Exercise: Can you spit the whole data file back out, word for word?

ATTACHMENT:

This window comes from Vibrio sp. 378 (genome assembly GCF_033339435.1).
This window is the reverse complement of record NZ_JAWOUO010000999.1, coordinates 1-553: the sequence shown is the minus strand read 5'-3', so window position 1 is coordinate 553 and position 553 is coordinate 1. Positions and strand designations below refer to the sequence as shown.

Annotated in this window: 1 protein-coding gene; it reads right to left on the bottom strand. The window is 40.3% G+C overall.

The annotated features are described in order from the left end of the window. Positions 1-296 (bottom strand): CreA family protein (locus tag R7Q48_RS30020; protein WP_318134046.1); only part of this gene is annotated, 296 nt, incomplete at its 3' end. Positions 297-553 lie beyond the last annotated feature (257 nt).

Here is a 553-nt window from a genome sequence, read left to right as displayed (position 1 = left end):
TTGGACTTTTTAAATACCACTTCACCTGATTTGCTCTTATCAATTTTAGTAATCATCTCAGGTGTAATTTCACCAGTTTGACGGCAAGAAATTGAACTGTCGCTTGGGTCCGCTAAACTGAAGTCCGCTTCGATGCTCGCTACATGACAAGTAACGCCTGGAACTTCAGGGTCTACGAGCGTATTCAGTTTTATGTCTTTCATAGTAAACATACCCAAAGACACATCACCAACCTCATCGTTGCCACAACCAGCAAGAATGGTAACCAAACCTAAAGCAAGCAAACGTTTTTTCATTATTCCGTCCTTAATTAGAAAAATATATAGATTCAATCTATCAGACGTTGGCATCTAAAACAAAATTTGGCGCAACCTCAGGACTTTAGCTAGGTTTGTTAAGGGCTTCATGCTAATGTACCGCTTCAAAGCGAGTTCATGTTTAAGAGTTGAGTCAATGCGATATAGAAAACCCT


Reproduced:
This window comes from Vibrio sp. 378 (genome assembly GCF_033339435.1).
This window is the reverse complement of record NZ_JAWOUO010000999.1, coordinates 1-553: the sequence shown is the minus strand read 5'-3', so window position 1 is coordinate 553 and position 553 is coordinate 1. Positions and strand designations below refer to the sequence as shown.

Annotated in this window: 1 protein-coding gene; it reads right to left on the bottom strand. The window is 40.3% G+C overall.

The annotated features are described in order from the left end of the window. Positions 1-296 (bottom strand): CreA family protein (locus tag R7Q48_RS30020; protein WP_318134046.1); only part of this gene is annotated, 296 nt, incomplete at its 3' end. Positions 297-553 lie beyond the last annotated feature (257 nt).

Here is a 553-nt window from a genome sequence, read left to right as displayed (position 1 = left end):
TTGGACTTTTTAAATACCACTTCACCTGATTTGCTCTTATCAATTTTAGTAATCATCTCAGGTGTAATTTCACCAGTTTGACGGCAAGAAATTGAACTGTCGCTTGGGTCCGCTAAACTGAAGTCCGCTTCGATGCTCGCTACATGACAAGTAACGCCTGGAACTTCAGGGTCTACGAGCGTATTCAGTTTTATGTCTTTCATAGTAAACATACCCAAAGACACATCACCAACCTCATCGTTGCCACAACCAGCAAGAATGGTAACCAAACCTAAAGCAAGCAAACGTTTTTTCATTATTCCGTCCTTAATTAGAAAAATATATAGATTCAATCTATCAGACGTTGGCATCTAAAACAAAATTTGGCGCAACCTCAGGACTTTAGCTAGGTTTGTTAAGGGCTTCATGCTAATGTACCGCTTCAAAGCGAGTTCATGTTTAAGAGTTGAGTCAATGCGATATAGAAAACCCT